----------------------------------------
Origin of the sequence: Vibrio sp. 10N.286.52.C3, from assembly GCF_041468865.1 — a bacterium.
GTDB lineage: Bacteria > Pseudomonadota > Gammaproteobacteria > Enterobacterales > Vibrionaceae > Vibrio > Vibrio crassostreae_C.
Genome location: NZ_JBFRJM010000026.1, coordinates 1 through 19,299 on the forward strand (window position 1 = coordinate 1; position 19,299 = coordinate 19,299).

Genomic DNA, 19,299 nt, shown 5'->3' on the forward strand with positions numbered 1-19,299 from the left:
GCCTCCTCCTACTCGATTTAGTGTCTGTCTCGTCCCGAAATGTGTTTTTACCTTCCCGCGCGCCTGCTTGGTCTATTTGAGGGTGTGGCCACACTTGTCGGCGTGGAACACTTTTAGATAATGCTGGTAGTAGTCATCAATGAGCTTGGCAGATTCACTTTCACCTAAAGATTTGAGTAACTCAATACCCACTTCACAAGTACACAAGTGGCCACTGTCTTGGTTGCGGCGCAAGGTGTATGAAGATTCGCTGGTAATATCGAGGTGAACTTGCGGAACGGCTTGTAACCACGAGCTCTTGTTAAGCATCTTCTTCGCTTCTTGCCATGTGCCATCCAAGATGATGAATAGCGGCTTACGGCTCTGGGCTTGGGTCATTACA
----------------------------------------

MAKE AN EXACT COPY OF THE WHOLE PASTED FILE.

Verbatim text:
Origin of the sequence: Vibrio sp. 10N.286.52.C3, from assembly GCF_041468865.1 — a bacterium.
GTDB lineage: Bacteria > Pseudomonadota > Gammaproteobacteria > Enterobacterales > Vibrionaceae > Vibrio > Vibrio crassostreae_C.
Genome location: NZ_JBFRJM010000026.1, coordinates 1 through 19,299 on the forward strand (window position 1 = coordinate 1; position 19,299 = coordinate 19,299).

Genomic DNA, 19,299 nt, shown 5'->3' on the forward strand with positions numbered 1-19,299 from the left:
GCCTCCTCCTACTCGATTTAGTGTCTGTCTCGTCCCGAAATGTGTTTTTACCTTCCCGCGCGCCTGCTTGGTCTATTTGAGGGTGTGGCCACACTTGTCGGCGTGGAACACTTTTAGATAATGCTGGTAGTAGTCATCAATGAGCTTGGCAGATTCACTTTCACCTAAAGATTTGAGTAACTCAATACCCACTTCACAAGTACACAAGTGGCCACTGTCTTGGTTGCGGCGCAAGGTGTATGAAGATTCGCTGGTAATATCGAGGTGAACTTGCGGAACGGCTTGTAACCACGAGCTCTTGTTAAGCATCTTCTTCGCTTCTTGCCATGTGCCATCCAAGATGATGAATAGCGGCTTACGGCTCTGGGCTTGGGTCATTACA